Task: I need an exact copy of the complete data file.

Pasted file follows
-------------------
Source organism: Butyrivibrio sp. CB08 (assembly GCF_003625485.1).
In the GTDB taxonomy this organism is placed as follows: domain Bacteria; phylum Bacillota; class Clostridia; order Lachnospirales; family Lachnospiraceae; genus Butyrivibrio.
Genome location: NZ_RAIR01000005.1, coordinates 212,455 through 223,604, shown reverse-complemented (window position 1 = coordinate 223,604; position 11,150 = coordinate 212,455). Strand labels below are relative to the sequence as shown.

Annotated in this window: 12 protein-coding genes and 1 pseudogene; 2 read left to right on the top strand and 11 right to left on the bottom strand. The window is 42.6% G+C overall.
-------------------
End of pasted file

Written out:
Source organism: Butyrivibrio sp. CB08 (assembly GCF_003625485.1).
In the GTDB taxonomy this organism is placed as follows: domain Bacteria; phylum Bacillota; class Clostridia; order Lachnospirales; family Lachnospiraceae; genus Butyrivibrio.
Genome location: NZ_RAIR01000005.1, coordinates 212,455 through 223,604, shown reverse-complemented (window position 1 = coordinate 223,604; position 11,150 = coordinate 212,455). Strand labels below are relative to the sequence as shown.

Annotated in this window: 12 protein-coding genes and 1 pseudogene; 2 read left to right on the top strand and 11 right to left on the bottom strand. The window is 42.6% G+C overall.